Many people have an opinion on whether or not dog jumping is bad for their joints. Is it healthy or harmless? How do you stop dogs from jumping? And can you train a dog not to jump? Let's take a look in more detail.
It’s a little confusing trying to work out fact from fiction when it comes to dogs and jumping. That’s where we come in! We want to make sure as many dogs stay healthy. Our technical experts have broken down a guide to joints and jumping, to help you make the best choices for your paw-legged pooch.
Back to basics – why does jumping affect joints?
In years gone by, dogs and their wild cousins have had to leap and jump to survive. However, with our domesticated dogs it's a question of surfaces, load, scale, strain, repetition and how these affect the body
It’s useful to think about the act of jumping from a dog’s perspective – understanding what’s happening physically helps us understand how and why different kinds of jumping affect our dog’s joints.
Just before your pooch prepares to take off, they shift their weight back into the large muscles of the back legs and onto the back-leg joints. The activated back end pushes your dog up and forward like a coiled spring which has been released.
This action requires a full range of motion in the back leg joints including the stifle and the hip and tarsal (hock), and of course, activation in all the supporting muscles. When they land, their front legs are mobilised, flexing and extending to brake and steady the dog.
These movements are perfectly normal. But, as you can imagine, the heavy impact takes more out of your dog’s joints than walking or running around on flat ground. Vets refer to the additional stress on the body as ‘increased load’.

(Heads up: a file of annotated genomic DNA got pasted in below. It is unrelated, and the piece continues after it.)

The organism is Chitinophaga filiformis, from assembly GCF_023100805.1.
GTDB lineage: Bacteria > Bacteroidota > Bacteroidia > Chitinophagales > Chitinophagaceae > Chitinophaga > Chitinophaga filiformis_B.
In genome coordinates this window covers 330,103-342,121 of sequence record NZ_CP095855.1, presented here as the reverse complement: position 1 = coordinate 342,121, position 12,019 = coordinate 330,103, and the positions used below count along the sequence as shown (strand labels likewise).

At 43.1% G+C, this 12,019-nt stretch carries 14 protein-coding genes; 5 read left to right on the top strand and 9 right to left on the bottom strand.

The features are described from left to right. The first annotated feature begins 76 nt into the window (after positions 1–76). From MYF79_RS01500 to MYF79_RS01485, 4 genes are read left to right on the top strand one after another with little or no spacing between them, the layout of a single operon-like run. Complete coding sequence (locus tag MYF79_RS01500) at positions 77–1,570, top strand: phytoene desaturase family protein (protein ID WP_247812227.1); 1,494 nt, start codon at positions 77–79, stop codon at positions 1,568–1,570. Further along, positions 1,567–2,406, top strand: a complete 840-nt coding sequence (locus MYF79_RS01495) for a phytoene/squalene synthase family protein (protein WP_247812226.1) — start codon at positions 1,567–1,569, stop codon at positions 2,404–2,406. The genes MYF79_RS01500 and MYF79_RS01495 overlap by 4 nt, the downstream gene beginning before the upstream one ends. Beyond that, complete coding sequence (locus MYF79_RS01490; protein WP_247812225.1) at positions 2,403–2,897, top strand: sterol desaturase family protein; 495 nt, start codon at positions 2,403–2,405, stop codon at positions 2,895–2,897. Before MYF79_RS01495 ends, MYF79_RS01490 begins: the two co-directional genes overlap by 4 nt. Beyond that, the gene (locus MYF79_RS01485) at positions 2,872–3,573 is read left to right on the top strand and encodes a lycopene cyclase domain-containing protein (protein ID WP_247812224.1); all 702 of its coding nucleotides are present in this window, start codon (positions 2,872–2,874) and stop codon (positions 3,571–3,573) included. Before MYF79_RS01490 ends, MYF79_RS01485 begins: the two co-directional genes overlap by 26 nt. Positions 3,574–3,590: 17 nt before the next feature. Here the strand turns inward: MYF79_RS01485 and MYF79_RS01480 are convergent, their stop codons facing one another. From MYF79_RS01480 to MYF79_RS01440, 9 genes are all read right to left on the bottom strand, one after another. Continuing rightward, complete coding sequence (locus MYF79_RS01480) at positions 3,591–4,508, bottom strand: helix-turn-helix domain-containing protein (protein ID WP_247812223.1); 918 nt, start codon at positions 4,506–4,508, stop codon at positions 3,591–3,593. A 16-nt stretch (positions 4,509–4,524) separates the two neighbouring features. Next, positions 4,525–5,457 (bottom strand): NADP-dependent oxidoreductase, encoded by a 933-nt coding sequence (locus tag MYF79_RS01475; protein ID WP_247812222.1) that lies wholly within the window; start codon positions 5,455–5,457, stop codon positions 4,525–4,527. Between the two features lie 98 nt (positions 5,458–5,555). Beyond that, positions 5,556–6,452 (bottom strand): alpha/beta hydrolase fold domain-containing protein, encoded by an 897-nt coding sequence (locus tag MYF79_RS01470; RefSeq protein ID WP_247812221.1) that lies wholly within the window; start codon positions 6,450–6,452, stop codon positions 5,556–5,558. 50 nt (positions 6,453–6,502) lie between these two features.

What happens when a dog jumps down?
The act of jumping down involves less muscular work – it’s when your dog puts the brakes on during this process that they might risk a twist or strain.
When getting down off a couch or bed, your dog uses their body weight for downward momentum. Once they land, they’ll then ‘brake’ through the front section of their body. Their front legs and shoulders abruptly take much more weight and strain than if walking or running on flat ground. This is especially true if your pooch is carrying an extra pound or two. Again this is ‘increased load’ at work.
How different surfaces affect your dog?
This is a BIG factor. Jumping from hard to soft – or soft to slippery – adds another layer of complexity. Your dog has to counter slippery surfaces with their own muscles, or may risk toppling over on impact. This can cause what’s called ‘eccentric contractions’, leading to twists, strains and sprains.
Just imagine jumping from a high wall onto a soft mattress and trying to stay on your feet when you land. It’s pretty difficult right? Dogs experience the same when they jump.
Clutter, slippery floors, and rugs can also cause problems. Twisting or straining on landing to avoid hazards will mean more work for the muscles and joints.
Big or small? Breed and size can be a factor!
Yes. If your dog is a toy or miniature, they may have to jump twice or three times their height to join you for a snuggle. Some breeds and mixes are more prone to accidents and incidents, and obesity plays a part too. Unfortunately, if your dog is carrying a bit too much weight, their joints take the stress, which can make a risky action even more problematic.